A special mass is held on Pascua de Pentecostés (Pentecost Sunday), and the church is decorated in red fifty days after Easter. The red decor is used primarily as a representation of the tongues of fire that appeared over 120 heads Jesus’ followers on Pentecost as described in the bible in Acts 2:1-31. The tongues of fire were believed to be manifestations of God’s holy spirit and bestowed the ability to speak in “tongues” (other languages) to those gathered. Those that had received the holy spirit in this form were charged with spreading the teachings of Christ throughout the world.
It is always observed on a Sunday, so as not to interfere with the work-week. May has a plethora of Mexican holidays already. This year (2015) the mass is Sunday, May 24.
Catholics are supposed to fast the evening before and there is a novena (9-day prayer) beginning El Jueves de la Ascension and ending on Pascua de Pentecostés (See La Novena).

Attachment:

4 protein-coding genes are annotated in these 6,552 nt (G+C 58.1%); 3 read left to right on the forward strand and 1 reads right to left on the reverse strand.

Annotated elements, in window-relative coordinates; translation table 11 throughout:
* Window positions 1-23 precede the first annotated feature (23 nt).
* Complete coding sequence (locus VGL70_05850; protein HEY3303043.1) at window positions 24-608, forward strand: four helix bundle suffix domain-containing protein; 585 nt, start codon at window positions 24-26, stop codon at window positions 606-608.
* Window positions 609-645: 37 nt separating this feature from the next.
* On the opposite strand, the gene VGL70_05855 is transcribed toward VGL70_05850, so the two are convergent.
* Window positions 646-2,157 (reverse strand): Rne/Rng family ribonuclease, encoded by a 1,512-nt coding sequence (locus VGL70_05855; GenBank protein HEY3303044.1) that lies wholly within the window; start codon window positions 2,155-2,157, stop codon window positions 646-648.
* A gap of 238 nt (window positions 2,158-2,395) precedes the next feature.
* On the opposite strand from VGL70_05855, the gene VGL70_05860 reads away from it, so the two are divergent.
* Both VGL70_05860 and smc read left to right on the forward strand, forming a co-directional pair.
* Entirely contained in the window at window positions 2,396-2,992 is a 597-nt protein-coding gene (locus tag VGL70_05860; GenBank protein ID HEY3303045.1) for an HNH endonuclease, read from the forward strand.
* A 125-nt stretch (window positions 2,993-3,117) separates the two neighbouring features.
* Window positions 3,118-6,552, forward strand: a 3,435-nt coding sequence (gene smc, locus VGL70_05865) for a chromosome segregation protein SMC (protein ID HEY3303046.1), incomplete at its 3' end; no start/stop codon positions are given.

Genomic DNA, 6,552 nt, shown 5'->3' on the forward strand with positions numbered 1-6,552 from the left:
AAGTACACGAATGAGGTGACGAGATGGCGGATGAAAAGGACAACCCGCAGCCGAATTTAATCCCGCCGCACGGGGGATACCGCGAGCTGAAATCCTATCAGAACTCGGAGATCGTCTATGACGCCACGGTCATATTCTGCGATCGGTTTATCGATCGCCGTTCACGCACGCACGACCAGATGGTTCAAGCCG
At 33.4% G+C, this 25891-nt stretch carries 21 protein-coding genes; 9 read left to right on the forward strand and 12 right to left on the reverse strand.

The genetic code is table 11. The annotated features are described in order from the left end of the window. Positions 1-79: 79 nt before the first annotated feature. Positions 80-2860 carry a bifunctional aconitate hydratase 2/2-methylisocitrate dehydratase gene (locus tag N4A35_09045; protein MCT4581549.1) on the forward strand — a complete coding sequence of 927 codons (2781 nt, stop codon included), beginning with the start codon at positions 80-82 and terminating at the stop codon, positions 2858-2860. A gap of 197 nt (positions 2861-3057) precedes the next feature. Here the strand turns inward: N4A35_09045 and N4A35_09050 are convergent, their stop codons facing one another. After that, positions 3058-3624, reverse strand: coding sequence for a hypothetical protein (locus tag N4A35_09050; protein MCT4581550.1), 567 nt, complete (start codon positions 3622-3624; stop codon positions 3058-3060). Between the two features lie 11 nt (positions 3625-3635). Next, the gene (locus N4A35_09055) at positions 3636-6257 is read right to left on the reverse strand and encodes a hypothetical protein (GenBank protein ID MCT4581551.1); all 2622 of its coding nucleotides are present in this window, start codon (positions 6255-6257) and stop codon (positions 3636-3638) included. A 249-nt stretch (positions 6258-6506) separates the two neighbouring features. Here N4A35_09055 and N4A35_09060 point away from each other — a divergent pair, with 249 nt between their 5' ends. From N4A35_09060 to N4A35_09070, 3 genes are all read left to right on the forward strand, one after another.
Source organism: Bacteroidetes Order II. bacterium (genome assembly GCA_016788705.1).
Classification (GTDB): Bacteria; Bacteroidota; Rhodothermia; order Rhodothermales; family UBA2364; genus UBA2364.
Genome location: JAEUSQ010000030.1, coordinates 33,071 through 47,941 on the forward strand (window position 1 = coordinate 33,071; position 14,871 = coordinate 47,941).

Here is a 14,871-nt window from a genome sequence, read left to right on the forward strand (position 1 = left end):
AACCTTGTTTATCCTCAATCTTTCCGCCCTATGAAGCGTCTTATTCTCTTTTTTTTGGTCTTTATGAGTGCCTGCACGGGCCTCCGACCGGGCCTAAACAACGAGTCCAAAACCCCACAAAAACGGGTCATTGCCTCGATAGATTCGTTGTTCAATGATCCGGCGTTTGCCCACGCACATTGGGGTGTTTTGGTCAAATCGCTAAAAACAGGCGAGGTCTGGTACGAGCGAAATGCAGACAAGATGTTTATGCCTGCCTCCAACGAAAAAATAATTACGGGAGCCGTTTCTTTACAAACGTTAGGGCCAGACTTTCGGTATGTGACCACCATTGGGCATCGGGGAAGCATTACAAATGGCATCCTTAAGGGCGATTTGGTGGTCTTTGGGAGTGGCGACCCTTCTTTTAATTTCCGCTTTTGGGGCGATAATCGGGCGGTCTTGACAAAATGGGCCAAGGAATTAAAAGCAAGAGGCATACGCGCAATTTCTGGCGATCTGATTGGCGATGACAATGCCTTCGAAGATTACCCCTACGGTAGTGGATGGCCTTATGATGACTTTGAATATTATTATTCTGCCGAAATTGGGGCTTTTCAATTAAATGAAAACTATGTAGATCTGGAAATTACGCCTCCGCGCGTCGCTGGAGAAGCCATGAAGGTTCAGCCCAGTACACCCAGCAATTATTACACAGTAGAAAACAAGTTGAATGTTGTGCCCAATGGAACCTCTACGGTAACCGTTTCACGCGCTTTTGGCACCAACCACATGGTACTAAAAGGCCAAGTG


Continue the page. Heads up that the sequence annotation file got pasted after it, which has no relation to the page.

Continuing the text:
As a high holy day, Pentecost Sunday is the big First Communion and Confirmation day. I suppose the idea is that you will be especially blessed by making your Catholicism known on this day. That little extra blessedness might just make the difference down the line. Better to safe than sorry right?
May is quite the month here in Mexico. Every time you turn around there is another celebration! For other Mexican May holidays see: El Día de los Trabajadores, Conmemoración del Escuadron de Pelea 201, El Dia de La Santa Cruz y El Dia del Albañil, La Batalla de Puebla, Natalicio de Miguel Hidalgo, El Dia de la Madre, El Jueves de la Ascensión, Pascua de Pentecostés, El Día del Maestro, and El Dia del Estudiante
Are there religious holidays observed in Mexico that leave you baffled?